That was back in the film days, and the process was quite different. We didn't have the ability to confirm a proper exposure at the time of capture. HDR, Image Stabilization, and Night Mode didn't exist. High ISO film looked horrible, and the film that we used to capture most images required specially calculated adjustments to exposure time when the exposures lasted longer than a few seconds. Focusing effectively in the dark was extraordinarily challenging.

a photo of castle belvedere at night with a moon in new york city
Castle Belvedere With Moon - Central Park, New York

I didn't do terribly well at first, and for some years, I all but gave up the idea of taking photos at night. The only photos I took at night were star trails which, surprisingly, were easier to capture on film than with digital sensors.

a photo of bethesda terrace at night with the moon in central park new york
Bethesda Terrace With Moon - Central Park, New York

Once I made a firm switch to digital imaging, I gave night photography another try. One year, I went around the city photographing exterior Christmas decorations in the Winter darkness. It was a great exercise. I learned a lot in a few months, and I haven't looked back. I'm always looking for opportunities to capture the beauty of the night.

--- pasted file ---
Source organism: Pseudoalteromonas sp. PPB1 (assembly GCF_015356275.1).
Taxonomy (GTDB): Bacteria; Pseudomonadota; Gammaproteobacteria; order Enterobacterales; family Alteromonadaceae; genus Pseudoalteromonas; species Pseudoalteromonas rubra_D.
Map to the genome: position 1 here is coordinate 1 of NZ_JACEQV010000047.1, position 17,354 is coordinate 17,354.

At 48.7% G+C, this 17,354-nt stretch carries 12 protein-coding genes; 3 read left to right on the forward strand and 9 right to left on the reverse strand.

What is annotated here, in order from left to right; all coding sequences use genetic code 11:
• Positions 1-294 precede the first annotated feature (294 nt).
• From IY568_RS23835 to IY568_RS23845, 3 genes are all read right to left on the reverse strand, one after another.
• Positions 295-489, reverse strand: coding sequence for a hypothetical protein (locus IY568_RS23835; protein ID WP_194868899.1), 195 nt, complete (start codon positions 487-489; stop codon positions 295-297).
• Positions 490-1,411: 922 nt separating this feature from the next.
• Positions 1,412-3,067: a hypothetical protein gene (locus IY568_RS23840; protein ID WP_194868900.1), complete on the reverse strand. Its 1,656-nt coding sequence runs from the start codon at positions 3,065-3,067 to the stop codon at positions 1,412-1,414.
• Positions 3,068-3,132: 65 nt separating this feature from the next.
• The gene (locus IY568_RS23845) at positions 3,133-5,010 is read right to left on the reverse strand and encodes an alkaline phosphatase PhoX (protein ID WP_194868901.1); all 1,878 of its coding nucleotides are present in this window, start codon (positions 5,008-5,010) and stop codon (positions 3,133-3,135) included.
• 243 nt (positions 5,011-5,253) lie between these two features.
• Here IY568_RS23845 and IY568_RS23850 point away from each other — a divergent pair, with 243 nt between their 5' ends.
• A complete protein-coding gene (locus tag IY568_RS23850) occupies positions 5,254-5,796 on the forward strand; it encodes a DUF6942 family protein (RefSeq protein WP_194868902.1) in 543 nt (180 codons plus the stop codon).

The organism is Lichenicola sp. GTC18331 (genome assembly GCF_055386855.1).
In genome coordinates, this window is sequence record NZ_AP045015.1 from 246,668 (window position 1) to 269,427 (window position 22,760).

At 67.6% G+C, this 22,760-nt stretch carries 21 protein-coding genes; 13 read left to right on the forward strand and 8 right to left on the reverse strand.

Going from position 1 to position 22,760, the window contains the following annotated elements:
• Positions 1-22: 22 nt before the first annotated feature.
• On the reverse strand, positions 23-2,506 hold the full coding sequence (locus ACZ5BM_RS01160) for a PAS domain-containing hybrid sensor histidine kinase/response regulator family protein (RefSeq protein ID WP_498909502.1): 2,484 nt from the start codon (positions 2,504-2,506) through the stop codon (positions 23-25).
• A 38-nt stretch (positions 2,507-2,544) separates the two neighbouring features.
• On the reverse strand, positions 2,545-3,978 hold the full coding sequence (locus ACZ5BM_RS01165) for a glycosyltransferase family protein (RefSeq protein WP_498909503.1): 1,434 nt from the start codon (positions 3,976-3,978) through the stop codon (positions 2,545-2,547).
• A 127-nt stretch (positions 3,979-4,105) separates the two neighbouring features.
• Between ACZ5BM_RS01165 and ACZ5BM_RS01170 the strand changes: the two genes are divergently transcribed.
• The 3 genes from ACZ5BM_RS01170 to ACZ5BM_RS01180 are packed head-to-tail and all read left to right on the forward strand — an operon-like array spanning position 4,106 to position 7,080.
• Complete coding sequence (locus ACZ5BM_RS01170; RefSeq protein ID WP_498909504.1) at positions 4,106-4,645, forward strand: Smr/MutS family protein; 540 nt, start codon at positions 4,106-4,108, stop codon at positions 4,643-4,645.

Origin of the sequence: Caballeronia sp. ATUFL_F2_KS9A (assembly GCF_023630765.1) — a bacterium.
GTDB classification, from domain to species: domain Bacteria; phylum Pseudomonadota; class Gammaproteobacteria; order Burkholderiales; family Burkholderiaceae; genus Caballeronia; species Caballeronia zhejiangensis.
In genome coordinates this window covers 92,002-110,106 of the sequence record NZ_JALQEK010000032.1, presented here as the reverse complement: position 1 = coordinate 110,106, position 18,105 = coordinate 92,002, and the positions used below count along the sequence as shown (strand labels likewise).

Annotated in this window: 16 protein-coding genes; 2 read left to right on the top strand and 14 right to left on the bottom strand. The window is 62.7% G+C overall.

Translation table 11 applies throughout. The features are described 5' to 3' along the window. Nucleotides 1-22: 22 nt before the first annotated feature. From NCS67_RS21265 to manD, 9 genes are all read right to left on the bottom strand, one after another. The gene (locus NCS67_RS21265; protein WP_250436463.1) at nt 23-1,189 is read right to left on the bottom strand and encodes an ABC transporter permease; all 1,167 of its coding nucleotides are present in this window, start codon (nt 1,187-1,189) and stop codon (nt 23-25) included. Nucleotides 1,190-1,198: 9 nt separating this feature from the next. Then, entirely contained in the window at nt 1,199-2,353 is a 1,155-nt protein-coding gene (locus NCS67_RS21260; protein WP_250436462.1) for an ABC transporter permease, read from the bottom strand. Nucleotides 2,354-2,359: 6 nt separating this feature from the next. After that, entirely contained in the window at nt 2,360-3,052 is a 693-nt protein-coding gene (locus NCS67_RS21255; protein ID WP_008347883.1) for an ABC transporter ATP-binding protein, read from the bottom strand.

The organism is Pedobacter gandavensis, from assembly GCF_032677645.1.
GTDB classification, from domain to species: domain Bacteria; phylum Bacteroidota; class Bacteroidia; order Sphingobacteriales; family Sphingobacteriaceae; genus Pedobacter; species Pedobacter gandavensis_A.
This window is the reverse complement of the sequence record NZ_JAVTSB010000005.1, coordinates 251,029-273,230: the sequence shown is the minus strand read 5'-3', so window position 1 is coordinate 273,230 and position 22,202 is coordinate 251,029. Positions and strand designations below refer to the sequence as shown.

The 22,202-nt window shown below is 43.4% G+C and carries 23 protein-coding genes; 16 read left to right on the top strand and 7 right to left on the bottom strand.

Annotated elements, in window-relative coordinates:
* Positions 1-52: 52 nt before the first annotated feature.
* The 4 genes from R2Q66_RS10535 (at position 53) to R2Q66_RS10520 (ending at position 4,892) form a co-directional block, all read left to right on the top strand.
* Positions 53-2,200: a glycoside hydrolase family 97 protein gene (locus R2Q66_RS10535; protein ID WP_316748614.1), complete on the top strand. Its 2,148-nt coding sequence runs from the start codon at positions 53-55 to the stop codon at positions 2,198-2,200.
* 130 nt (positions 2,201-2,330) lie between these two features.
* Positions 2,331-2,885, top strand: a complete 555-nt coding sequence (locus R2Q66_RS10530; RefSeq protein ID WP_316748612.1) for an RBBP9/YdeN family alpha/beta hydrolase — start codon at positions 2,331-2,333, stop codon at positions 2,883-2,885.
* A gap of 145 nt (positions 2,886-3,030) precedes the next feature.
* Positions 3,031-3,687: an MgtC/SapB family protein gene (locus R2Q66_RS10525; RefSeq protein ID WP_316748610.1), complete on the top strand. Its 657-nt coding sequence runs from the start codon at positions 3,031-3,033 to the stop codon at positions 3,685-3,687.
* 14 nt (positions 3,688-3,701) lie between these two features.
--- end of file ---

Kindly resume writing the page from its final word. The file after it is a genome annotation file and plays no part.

Fujifilm GFX 100S
Lenses:     GF 110mm f/2
                GF 30mm f/3.5
                GF 23mm f/4

Wishing you great light and meaningful moments!

Copyright © 2021 Daniel R. South
All Rights Reserved

Saturday, November 23, 2013

City In Motion - The Inspiration Behind The Photographs

Reflection and Possibility

Urban photographers like to work with reflections. Modern cities are endowed with a generous supply of glass panes and shiny surfaces.

One evening in the summer, I noticed a black marble wall. I pulled out my camera and experimented with shots of the reflections of passing people and the vehicles.

a photo of the Empire State Building in New York City in Motion
Empire State Building - New York City in Motion

It was an interesting idea, it presented technical challenges. There wasn't much light at that hour, and the dark surface absorbed most of what was available.